All war memorials, I think, have a double message. They say ‘We remember’, but also ‘You should remember.’ The typical British town and village memorials were built as expressions of community feeling, but even they have an undertone, telling non-conformists what they should be feeling about ‘The Glorious Dead’, or ‘The Fallen’ or whatever euphemism is currently in use. They define all the dead as heroes who has given their lives, diverting us from possibly remembering that some must have been as unpleasant as the bullies who made Isaac Rosenberg’s military life a misery. They tell us what to feel, not always successfully. I remember chilly November afternoons when we schoolchildren were lined up at the local war memorial while someone delivered pieties. My mood at those times was not especially pious…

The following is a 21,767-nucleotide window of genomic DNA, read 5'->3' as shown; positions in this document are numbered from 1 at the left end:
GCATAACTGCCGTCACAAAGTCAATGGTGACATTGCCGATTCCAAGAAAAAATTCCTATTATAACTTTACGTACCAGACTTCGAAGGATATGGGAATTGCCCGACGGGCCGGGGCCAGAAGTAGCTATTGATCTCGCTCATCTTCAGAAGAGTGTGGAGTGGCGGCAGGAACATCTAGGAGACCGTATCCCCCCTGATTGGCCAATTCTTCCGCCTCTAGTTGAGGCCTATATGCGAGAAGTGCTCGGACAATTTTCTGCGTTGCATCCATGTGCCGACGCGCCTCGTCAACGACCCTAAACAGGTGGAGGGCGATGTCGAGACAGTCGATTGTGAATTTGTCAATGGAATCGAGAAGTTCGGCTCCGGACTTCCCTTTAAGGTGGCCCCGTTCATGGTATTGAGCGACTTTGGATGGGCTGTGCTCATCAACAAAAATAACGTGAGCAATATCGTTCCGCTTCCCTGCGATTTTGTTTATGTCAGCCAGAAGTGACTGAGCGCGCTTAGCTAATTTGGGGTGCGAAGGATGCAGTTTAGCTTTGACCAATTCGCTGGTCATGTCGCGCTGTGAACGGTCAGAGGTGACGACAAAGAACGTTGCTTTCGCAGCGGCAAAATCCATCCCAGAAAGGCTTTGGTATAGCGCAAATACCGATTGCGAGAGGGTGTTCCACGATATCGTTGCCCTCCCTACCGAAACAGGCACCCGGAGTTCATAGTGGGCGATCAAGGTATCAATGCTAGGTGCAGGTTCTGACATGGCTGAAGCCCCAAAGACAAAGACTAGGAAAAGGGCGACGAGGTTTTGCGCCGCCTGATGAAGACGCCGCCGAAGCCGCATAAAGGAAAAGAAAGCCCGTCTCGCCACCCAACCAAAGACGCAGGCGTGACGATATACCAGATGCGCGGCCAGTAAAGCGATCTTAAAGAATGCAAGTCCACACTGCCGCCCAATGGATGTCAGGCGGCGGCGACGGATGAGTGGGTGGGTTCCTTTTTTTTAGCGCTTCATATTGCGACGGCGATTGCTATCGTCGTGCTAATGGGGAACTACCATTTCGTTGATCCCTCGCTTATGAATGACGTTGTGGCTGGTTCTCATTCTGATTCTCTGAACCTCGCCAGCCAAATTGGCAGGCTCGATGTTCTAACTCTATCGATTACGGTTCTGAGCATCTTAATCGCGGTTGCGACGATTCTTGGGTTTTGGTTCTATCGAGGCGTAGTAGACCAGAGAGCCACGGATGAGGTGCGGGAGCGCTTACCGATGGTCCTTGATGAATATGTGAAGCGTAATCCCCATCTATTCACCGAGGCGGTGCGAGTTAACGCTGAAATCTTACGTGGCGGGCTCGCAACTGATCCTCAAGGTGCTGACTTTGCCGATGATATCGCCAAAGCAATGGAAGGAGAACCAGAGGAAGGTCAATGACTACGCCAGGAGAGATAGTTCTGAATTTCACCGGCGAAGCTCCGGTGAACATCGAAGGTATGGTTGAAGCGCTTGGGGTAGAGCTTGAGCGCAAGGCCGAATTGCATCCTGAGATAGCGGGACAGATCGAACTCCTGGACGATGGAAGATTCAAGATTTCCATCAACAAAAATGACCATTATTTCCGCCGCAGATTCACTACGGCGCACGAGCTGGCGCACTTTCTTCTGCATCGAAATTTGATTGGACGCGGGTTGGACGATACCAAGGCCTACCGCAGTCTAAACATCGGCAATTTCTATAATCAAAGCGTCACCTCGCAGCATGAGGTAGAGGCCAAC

‘You should remember’ is very much the tone of many Holocaust memorials. In streets in the cities of germany (and of many other nations) there are stolpersteine (stumbling stones) deliberately set in the pavement to make you walk carefully, and to remember the Jewish victims of nazism who lived near there. In some Polish towns large Holocaust memorials have been established in public squares, with the idea that locals could not ignore them, and so would be brought to a consideration of the district’s complicity in what occurred there. I have heard that the locals have often proved themselves very well able to ignore them, and to take them for granted like any other piece of street furniture, without especial reverence.